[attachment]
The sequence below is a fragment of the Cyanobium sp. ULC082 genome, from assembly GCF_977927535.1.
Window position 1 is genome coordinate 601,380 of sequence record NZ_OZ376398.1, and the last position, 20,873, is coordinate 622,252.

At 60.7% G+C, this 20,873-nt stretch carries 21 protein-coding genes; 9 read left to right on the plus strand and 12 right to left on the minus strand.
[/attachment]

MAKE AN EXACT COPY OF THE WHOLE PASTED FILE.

The sequence below is a fragment of the Cyanobium sp. ULC082 genome, from assembly GCF_977927535.1.
Window position 1 is genome coordinate 601,380 of sequence record NZ_OZ376398.1, and the last position, 20,873, is coordinate 622,252.

At 60.7% G+C, this 20,873-nt stretch carries 21 protein-coding genes; 9 read left to right on the plus strand and 12 right to left on the minus strand.